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Mexican authorities halt Walmart from acquiring Cornershop

This post is also available in: esEspañol (Spanish)

Contxto – Tuesday afternoon, the Mexican Federal Commission of Economic Competence (Cofece) announced its opposition over Walmart acquiring the Mexican-Chilean startup, Cornershop.

In Summary

Walmart stated that it was acquiring Cornershop for US$225 million in 2018. The goal was to sell the delivery startup to Walmex, the Mexican and Central subsidiary. However, that scheme seems to be facing serious road bumps based on today’s news.

According to a statement from Walmart Mexico to the Mexican Stock Exchange, “Walmex informed its shareholders and the investing general public that Cofece notified its majority shareholder, Walmart Inc., of its opposition to the purchase of Cornershop, Inc.”

Meanwhile, the retail giant is analyzing viable solutions and feasible regulatory alternatives or measures to continue pursuing the acquisition.

In-Depth

In September, Walmart declared that this specific transaction was “very special for Walmex.” If successful, it would make the enterprise one step closer to becoming the largest omnichannel retail store in the country.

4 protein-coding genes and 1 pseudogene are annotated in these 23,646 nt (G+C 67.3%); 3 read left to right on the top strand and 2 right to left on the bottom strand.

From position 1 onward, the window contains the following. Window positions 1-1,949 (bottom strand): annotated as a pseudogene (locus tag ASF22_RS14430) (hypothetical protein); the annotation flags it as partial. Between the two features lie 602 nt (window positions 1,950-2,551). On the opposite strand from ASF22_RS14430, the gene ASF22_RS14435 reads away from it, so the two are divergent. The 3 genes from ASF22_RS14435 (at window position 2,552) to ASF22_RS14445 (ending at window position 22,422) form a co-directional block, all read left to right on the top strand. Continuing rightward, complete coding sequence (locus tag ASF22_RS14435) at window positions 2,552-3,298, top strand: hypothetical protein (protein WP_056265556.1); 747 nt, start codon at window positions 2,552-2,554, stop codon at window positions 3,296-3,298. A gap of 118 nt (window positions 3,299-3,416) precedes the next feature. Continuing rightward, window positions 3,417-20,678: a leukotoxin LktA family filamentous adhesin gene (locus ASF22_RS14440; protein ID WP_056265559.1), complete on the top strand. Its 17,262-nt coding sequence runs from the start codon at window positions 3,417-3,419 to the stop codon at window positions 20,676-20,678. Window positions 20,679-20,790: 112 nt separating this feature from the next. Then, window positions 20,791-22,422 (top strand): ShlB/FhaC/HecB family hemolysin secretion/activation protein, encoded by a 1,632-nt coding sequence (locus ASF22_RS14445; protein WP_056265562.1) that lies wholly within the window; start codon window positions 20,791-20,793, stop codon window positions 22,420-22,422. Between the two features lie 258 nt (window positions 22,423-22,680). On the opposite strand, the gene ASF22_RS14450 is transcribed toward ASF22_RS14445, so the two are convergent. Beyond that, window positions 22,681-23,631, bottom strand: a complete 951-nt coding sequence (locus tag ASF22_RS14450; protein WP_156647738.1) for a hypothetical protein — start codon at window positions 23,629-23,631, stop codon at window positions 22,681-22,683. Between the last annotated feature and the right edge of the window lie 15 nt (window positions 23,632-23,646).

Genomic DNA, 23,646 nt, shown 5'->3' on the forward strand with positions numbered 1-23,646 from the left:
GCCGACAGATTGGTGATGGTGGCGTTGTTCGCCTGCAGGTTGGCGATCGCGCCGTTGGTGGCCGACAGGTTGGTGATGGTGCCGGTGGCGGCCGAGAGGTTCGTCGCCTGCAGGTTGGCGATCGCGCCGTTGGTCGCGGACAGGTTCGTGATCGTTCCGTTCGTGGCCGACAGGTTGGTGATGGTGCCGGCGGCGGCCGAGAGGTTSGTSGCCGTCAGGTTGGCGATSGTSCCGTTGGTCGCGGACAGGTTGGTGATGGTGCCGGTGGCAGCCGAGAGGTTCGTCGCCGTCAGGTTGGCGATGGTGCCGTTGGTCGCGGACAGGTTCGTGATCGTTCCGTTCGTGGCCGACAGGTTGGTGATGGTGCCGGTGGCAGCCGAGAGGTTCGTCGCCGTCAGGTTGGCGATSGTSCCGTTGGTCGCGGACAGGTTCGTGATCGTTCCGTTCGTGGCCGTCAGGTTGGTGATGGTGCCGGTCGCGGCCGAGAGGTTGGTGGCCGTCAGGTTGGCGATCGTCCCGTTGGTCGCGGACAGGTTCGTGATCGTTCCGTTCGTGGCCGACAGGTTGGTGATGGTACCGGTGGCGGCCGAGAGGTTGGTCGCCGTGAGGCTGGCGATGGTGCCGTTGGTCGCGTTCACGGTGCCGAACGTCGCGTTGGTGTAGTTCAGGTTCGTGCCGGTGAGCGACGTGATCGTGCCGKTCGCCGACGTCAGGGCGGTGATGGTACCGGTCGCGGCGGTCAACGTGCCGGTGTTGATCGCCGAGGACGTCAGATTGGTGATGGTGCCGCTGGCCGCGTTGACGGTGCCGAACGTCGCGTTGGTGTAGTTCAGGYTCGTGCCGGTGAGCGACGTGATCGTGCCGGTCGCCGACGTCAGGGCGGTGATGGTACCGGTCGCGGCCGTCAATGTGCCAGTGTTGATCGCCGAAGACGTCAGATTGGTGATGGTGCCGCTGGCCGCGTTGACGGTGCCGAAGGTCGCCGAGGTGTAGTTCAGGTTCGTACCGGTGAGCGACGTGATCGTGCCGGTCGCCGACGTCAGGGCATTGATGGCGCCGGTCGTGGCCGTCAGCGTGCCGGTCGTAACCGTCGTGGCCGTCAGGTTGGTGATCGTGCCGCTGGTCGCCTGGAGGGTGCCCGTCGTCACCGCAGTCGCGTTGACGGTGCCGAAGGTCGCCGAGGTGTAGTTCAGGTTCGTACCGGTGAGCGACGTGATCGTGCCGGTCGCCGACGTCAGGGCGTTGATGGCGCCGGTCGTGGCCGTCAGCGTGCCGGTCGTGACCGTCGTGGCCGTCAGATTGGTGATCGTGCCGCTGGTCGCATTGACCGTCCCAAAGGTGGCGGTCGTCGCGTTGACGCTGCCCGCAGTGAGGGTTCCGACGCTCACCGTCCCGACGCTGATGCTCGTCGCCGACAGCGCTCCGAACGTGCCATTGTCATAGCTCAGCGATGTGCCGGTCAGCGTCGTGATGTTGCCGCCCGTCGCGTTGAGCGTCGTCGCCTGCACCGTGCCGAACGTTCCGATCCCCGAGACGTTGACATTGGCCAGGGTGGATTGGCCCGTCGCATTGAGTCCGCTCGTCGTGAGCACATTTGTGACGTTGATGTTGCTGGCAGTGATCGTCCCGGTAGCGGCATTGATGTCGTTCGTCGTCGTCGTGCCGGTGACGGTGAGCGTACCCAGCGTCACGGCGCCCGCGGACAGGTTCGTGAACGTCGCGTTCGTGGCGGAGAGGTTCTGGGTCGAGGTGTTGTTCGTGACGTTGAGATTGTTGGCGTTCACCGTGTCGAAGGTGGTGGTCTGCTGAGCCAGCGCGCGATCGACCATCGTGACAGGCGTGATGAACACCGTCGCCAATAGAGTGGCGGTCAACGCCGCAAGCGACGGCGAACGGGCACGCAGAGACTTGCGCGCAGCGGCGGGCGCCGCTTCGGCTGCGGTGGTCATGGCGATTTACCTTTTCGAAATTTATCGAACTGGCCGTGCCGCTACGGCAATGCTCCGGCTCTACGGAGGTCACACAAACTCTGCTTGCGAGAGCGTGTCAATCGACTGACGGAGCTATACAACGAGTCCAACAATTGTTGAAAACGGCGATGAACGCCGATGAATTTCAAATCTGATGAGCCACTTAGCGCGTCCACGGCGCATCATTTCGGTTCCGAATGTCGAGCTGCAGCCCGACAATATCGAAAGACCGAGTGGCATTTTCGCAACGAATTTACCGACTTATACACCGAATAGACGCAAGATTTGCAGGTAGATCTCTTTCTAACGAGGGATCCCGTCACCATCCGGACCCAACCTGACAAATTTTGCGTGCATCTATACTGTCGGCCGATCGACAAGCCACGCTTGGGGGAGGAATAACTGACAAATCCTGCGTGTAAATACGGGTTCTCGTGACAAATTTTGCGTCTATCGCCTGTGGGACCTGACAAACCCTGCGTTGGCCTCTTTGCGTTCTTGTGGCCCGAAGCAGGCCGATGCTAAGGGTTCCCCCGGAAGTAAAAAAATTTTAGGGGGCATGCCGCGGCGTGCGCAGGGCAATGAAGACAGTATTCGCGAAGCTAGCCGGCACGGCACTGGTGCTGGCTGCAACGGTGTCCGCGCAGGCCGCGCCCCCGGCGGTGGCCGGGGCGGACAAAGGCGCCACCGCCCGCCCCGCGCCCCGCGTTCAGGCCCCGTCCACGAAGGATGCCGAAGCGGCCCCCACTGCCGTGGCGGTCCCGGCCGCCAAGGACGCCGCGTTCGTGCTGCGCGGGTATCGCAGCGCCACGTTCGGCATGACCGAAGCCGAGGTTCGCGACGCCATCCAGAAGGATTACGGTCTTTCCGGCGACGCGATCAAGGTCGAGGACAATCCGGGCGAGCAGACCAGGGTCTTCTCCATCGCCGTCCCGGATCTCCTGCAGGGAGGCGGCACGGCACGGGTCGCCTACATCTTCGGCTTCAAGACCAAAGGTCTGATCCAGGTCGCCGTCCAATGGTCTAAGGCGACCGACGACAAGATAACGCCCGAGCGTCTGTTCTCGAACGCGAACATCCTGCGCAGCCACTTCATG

Not everyone seems pleased with the results so far.

“They notified us today and we will analyze measures that we will adopt,” said Gabriela Buenrostro, Deputy Director of Corporate Communication at Walmart Mexico and Central America.

“We are disappointed since we are sure that this operation is positive both for the competitive environment and the consumer. That drives the development of electronic commerce in Mexico.”

Contxto reached out to Cornershop officials and other parties involved to better understand the situation.

El Financiero also tried to contact Cofece, but still hasn’t received an official response, either. Under the Law of Economic Competition, the agency apparently can’t make any official statement for 24 hours until all “economic agents” are notified.

Update:

Following this, Mexican authorities cited the Federal Law of Economic Competition. This allows the involved parties to potentially modify the agreement and request better conditions to proceed with the operation. Nonetheless, Cofece released a statement saying that the presented conditions did not suffice.

“In this case, the commitments proposed by Walmart and Cornershop were insufficient to avoid the possible negative effects of the merger,” it explained. Also, it said that “the economic agents requesting the concentration have the right to go to the Judicial Branch of the Federation so that the legality of the commission’s action can be reviewed through an indirect injunction trial.”

We’re still looking out for more information.

-VC

Victor Cortéshttps://www.contxto.com/
CEO & Co-Founder of Contxto. Passionate about tech, startups and venture capital. I eat sushi five times a week.

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